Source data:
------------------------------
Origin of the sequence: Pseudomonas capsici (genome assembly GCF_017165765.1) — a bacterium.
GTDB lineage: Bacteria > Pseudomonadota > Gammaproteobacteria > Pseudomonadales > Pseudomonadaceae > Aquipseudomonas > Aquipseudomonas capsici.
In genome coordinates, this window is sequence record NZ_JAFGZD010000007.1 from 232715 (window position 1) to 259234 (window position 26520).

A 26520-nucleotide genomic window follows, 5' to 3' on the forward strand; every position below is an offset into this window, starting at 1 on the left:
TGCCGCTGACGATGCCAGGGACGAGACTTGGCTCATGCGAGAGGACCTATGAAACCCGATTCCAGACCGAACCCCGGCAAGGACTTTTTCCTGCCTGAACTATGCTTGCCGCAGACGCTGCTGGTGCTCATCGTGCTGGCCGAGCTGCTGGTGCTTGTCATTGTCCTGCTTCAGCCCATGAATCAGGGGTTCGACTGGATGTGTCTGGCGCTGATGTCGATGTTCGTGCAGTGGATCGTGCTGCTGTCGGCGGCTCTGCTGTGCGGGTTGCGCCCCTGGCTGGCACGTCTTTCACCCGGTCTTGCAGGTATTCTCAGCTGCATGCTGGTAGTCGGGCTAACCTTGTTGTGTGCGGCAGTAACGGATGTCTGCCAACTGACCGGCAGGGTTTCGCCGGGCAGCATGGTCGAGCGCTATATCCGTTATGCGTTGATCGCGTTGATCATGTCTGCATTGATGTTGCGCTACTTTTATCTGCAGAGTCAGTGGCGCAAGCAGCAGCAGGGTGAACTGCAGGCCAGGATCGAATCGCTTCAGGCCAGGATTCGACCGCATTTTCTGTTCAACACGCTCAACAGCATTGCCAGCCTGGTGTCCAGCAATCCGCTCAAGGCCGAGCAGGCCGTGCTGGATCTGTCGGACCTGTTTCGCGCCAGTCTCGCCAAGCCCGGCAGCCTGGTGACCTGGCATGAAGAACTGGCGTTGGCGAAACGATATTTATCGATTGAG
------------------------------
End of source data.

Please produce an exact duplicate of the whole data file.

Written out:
Origin of the sequence: Pseudomonas capsici (genome assembly GCF_017165765.1) — a bacterium.
GTDB lineage: Bacteria > Pseudomonadota > Gammaproteobacteria > Pseudomonadales > Pseudomonadaceae > Aquipseudomonas > Aquipseudomonas capsici.
In genome coordinates, this window is sequence record NZ_JAFGZD010000007.1 from 232715 (window position 1) to 259234 (window position 26520).

A 26520-nucleotide genomic window follows, 5' to 3' on the forward strand; every position below is an offset into this window, starting at 1 on the left:
TGCCGCTGACGATGCCAGGGACGAGACTTGGCTCATGCGAGAGGACCTATGAAACCCGATTCCAGACCGAACCCCGGCAAGGACTTTTTCCTGCCTGAACTATGCTTGCCGCAGACGCTGCTGGTGCTCATCGTGCTGGCCGAGCTGCTGGTGCTTGTCATTGTCCTGCTTCAGCCCATGAATCAGGGGTTCGACTGGATGTGTCTGGCGCTGATGTCGATGTTCGTGCAGTGGATCGTGCTGCTGTCGGCGGCTCTGCTGTGCGGGTTGCGCCCCTGGCTGGCACGTCTTTCACCCGGTCTTGCAGGTATTCTCAGCTGCATGCTGGTAGTCGGGCTAACCTTGTTGTGTGCGGCAGTAACGGATGTCTGCCAACTGACCGGCAGGGTTTCGCCGGGCAGCATGGTCGAGCGCTATATCCGTTATGCGTTGATCGCGTTGATCATGTCTGCATTGATGTTGCGCTACTTTTATCTGCAGAGTCAGTGGCGCAAGCAGCAGCAGGGTGAACTGCAGGCCAGGATCGAATCGCTTCAGGCCAGGATTCGACCGCATTTTCTGTTCAACACGCTCAACAGCATTGCCAGCCTGGTGTCCAGCAATCCGCTCAAGGCCGAGCAGGCCGTGCTGGATCTGTCGGACCTGTTTCGCGCCAGTCTCGCCAAGCCCGGCAGCCTGGTGACCTGGCATGAAGAACTGGCGTTGGCGAAACGATATTTATCGATTGAG